A steadfast refuge to creatures great and small, The Rock symbolizes sanctuary, groundedness, the sense of our empowerment to overcome obstacles and the return of cherished things which might have once seemed lost.

Pendant_LARGE_TTMorro Rock_ring_TT
“El Morro” was first named by the Spanish maritime explorer, Juan Rodriguez Castillo, when he saw it in 1542. But the Chumash and Salinan had been living around the rock since long before the Spanish explorers sited it. Both Native American tribes have been known to perform rituals on Morro Rock, including one prayer ritual by the Salinan that was said to ensure the return of the Sun after it had set.

Morro Rock SS - 14K Bracelet

In 1968 the rock was designated as a State Historical Landmark and since then, climbing the rock has been off limits to the public as it is a designated Peregrine Falcon sanctuary. The majestic raptors have nested on Morro Rock for centuries, and it was at one time one of the last remaining nesting sites in California when extensive use of DDT nearly drove the Falcons to extinction. Rehabilitation efforts since the ban of DDT have been successful in increasing Peregrine population once again, and it is now common to see the fastest animal in the world flying above the bay.

https://sites.coloradocollege.edu/indigenoustraditions/sacred-lands/morro-rock-ca/

http://en.wikipedia.org/wiki/Morro_Rock

Out On A Limb: The Photography of Ronnie Goyette

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Ronnie Goyette once again focuses her extraordinary eye on the many birds that call the Morro Bay Estuary and local environs their home.  From a large blue heron delicately landing on a tree branch, to the flickering reflections of an egret about to grab his dinner, Ms. Goyette’s patience, keen eye and mastery of her camera are evident in photographs that capture the stunning beauty of the exquisite, decisive moment.

Stepping Out, photo by Ronnie Goyette, 2013. 19 x 25

This is Ms. Goyette’s second one-woman show at the Seven Sisters Gallery and once again it will coincide with the Morro Bay Bird Festival, thereby giving bird-watching visitors a chance to see the talented work of this extraordinary new nature photographer.

“For me, the joy of photography lies in slowing down and seeing the small things.  In relaxing to watch a bird for more than a moment, personalities are revealed:  Snowy Egrets dance for joy, Grebes run across the very surface of the water, Elephant Seals battle to defend a harem.  With the light changing every minute, the photographer times the shot to reveal the beauty of a fleeting moment.  It’s a supremely rewarding experience, one that I am pleased to share with you.”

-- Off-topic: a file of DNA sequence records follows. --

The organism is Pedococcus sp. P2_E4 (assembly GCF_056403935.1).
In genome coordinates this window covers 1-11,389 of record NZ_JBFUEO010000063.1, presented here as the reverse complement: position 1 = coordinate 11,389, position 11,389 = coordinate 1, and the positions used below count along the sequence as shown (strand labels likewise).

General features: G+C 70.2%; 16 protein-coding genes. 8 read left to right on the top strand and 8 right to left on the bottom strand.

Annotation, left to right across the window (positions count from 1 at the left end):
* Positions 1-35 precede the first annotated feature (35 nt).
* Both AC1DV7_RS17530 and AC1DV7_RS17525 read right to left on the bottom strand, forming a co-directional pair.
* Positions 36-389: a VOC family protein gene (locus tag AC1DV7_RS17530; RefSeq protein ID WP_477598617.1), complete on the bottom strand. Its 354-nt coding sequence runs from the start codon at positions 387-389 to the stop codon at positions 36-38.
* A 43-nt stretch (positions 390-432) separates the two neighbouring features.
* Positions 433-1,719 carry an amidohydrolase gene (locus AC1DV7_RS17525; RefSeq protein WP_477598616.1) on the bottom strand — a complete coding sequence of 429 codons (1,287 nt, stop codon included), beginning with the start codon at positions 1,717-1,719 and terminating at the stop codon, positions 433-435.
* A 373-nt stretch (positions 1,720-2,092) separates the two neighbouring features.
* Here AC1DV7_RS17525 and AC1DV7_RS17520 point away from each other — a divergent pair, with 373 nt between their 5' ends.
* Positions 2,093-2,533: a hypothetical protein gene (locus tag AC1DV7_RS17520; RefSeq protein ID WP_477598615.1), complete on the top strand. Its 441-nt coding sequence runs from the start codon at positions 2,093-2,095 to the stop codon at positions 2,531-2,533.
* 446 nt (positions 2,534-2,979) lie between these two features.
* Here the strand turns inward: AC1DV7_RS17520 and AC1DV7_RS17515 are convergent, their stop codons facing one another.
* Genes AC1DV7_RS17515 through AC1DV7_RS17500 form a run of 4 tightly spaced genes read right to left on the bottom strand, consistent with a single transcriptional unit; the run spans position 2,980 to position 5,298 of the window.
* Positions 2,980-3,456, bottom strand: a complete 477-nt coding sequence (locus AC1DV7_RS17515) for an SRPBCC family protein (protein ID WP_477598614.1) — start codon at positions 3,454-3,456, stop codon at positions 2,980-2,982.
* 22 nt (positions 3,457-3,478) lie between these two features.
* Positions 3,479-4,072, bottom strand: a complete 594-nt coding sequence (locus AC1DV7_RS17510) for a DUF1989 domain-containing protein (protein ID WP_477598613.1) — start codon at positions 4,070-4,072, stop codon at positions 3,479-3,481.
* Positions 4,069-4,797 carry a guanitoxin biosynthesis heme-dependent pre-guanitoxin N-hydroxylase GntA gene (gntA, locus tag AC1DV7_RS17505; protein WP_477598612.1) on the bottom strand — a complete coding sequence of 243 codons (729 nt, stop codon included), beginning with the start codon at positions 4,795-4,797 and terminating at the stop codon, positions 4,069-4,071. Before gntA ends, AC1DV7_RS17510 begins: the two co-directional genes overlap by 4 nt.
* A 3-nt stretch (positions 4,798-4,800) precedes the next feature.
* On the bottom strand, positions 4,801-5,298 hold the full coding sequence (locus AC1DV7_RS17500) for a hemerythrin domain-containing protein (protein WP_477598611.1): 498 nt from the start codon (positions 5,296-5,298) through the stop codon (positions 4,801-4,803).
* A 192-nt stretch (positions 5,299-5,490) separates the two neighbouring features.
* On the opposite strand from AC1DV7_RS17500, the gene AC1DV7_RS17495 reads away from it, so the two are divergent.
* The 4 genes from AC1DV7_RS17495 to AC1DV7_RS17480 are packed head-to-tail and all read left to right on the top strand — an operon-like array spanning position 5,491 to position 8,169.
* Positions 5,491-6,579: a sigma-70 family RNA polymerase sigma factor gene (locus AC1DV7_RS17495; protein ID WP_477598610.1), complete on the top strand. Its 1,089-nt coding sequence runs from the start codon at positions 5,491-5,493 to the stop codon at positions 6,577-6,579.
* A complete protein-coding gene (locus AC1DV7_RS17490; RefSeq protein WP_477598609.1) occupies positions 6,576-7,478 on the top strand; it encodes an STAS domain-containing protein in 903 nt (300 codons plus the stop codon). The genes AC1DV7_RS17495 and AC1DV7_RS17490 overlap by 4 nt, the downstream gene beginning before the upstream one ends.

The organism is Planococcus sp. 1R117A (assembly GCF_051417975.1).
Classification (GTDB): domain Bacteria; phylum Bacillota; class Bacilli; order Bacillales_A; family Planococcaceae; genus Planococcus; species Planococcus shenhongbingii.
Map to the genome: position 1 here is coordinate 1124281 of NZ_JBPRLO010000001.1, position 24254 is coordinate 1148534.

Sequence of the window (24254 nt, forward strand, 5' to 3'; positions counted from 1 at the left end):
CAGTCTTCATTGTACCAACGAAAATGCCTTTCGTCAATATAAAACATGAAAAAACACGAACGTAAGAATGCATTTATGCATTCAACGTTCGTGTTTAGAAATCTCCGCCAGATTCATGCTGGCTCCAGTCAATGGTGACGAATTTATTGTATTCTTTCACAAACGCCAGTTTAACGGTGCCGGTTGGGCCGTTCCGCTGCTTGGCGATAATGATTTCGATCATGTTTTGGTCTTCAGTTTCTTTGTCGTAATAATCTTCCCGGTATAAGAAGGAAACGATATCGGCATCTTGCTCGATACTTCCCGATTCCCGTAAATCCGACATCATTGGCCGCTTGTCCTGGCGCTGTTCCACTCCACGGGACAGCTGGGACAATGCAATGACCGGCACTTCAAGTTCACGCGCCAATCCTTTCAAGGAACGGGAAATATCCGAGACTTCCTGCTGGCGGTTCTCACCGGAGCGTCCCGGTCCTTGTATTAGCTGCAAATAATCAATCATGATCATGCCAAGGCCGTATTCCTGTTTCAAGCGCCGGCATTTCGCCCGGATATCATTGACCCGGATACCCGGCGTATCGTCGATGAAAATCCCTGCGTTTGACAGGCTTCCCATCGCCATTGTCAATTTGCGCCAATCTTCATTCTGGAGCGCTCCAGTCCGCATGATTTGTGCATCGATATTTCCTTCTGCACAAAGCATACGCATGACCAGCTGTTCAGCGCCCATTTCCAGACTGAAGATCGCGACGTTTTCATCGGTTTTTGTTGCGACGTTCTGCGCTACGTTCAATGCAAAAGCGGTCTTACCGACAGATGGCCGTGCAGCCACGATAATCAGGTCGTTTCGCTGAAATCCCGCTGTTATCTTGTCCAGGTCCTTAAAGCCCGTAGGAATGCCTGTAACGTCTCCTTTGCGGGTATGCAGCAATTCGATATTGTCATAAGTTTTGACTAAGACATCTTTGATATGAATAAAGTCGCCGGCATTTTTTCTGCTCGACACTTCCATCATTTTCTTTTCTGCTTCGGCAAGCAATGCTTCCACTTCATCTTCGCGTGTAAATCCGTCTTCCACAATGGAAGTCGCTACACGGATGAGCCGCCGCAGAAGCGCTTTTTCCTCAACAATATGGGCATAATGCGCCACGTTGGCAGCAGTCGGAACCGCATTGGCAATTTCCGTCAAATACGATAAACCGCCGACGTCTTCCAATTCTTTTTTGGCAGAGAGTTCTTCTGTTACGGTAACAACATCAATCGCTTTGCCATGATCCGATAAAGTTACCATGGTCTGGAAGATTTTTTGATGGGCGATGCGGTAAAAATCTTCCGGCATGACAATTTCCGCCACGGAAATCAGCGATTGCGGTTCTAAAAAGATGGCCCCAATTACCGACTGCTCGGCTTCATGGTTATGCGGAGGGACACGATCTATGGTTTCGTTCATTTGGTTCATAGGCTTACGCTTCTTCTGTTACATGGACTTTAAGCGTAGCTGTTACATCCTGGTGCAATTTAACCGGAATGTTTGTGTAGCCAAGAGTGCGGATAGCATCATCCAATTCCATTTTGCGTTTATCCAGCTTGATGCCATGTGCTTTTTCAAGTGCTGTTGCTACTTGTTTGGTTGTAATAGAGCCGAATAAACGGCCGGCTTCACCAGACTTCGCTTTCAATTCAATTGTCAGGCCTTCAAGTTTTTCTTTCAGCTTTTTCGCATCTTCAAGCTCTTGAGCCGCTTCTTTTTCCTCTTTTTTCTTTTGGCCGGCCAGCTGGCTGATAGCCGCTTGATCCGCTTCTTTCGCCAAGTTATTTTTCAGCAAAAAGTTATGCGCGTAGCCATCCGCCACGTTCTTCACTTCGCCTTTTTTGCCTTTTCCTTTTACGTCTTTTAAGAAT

Ms. Goyette’s work has appeared in the SWAP (Elfin Forest), PG&E and the Elkhorn Slough National Estuary calendars and has been used by the Sierra Club in various venues.  In addition, her photograph of cows, “Sunrise on the Ranch,” placed 1st at the California Mid-State Fair, and “Mr. Adorable,” an Island Fox portrait, is a Flickr Explore selection.

-written by Ann Calhoun

Puppet Alchemy

Despite it’s simplicity, the puppet is one of the most sophisticated transformational tools we can bring to our children’s lives.

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“Puppetry isn’t simply child’s play. While American audiences may be more familiar with hyperactive Sesame Street characters and a “Disneyfied” version of Pinocchio, the puppet in societies across the world has played the role of provocateur, historian, clairvoyant,and keeper of the faith, says Kenneth Gross in a new book, Puppet: An Essay on Uncanny Life (University of Chicago Press, 2011). From re-enacting sacred texts in Balinese shadow puppetry to mocking authority in England’s raucous Punch and Judy shows, puppets are masters of metamorphosis and often, mirrors of ourselves.”

“That part of us that finds life in objects is an aspect of the child’s imagination and instinct that is later hidden or sometimes let go of in adulthood. It’s something children are indeed more adept at, finding life and voice in objects. Puppets awaken that part of us. They bring a part of us back to play.”

http://www.rochester.edu/pr/Review/V74N5/pdf/0304_inrev_puppets.pdf

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Puppets have been used to help children open up about subjects that are difficult to face directly, by creating a simple scenario based on the child’s experience but set in a different context. Puppet therapy can be used to help children work though issues as simple as hurt feelings over a broken toy to losses as great as those experienced around natural disasters. http://news.bbc.co.uk/2/hi/asia-pacific/4416267.stm

“Puppets are one step away from being human and so there’s distance but at the same time we can identify with them.” –Dr Jones, a child psychiatrist with the International Medical Corps (IMC)